Microsoft reported a sharp drop in profit for fiscal Q3 as performance in its cloud business, which it has touted as the next growth driver, couldn’t make up for the continued decline of its PC group.
The personal computer group, the company’s largest division, saw revenue rise just one per cent to $9.46 billion, with Windows OEM revenue falling two per cent in constant currency terms. While sales of its Surface tablet line jumped 61 per cent (constant currency) to $1.1 billion, revenue from its dwindling phone business dropped 46 per cent (to $662 million).
Microsoft sold just 2.3 million Lumia handsets last quarter, compared with 8.6 million sales during the same quarter a year ago, which means that Lumia sales have plummeted by 73 per cent year-over-year, and by 49 per cent compared with last quarter’s 4.5 million sales.
And sales of Microsoft’s non-Lumia handsets (low-cost feature phone range, inherited from Nokia) also declined, falling to 15.7 million last quarter, compared with 24.7 million a year ago.
“Phones continued their tail-spin, leaving the question with regards to what Microsoft will do with its consumer ecosystem wide open,” wrote Radio Free Mobile’s Richard Windsor in an analyst note.
The group’s operating profit, however, jumped 57 per cent year-on-year to $1.65 billion.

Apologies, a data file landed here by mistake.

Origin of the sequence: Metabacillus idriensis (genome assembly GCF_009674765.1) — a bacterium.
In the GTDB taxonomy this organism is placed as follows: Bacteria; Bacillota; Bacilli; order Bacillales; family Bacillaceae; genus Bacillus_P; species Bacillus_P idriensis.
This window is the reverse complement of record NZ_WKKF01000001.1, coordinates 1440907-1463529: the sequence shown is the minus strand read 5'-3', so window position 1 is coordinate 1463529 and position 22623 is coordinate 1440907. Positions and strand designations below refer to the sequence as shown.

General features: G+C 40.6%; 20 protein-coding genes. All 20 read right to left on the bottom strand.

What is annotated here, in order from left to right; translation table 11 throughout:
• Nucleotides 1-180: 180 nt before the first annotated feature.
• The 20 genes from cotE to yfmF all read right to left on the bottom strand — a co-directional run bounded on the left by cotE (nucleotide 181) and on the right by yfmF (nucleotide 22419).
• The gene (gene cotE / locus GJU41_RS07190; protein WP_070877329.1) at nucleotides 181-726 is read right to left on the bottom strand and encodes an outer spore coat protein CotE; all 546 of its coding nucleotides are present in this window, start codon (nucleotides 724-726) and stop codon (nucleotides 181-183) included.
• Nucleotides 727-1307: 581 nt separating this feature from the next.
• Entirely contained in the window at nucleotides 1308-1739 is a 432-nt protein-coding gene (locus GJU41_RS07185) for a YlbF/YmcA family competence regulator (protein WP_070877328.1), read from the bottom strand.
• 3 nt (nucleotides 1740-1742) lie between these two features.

Revenue in its intelligence cloud unit, which includes the Azure cloud business and server software, rose three per cent to $6.1 billion. Azure revenue was up 120 per cent (constant currency), and it said enterprise mobility customers more than doubled year-on-year to 27,000.
The cloud group’s operating profit fell 14 per cent to $2.2 billion.
The productivity and business process group also posted one per cent revenue growth to $6.52 billion. Office commercial products and cloud services revenue grew seven per cent. The group’s operating profit was down seven per cent to $3 billion.
The company’s net profit for the quarter ending 31 March dropped 25 per cent to $3.76 billion from a year ago, with revenue falling 5.5 per cent to $20.53 billion.
Microsoft CEO Satya Nadella has been pushing what he calls a “mobile first, cloud first” strategy for the past two years.
The company said its “commercial cloud” business, which includes Azure and Office 365 applications for business customers, is on track to earn $10 billion a year with the goal of hitting $20 billion in fiscal year 2018.
Analysts suggest that it created the numbers for the “commercial cloud”, which is not the same as its “intelligent cloud”, to be able to compare itself to rival Amazon Web Services, which is the market leader in cloud services.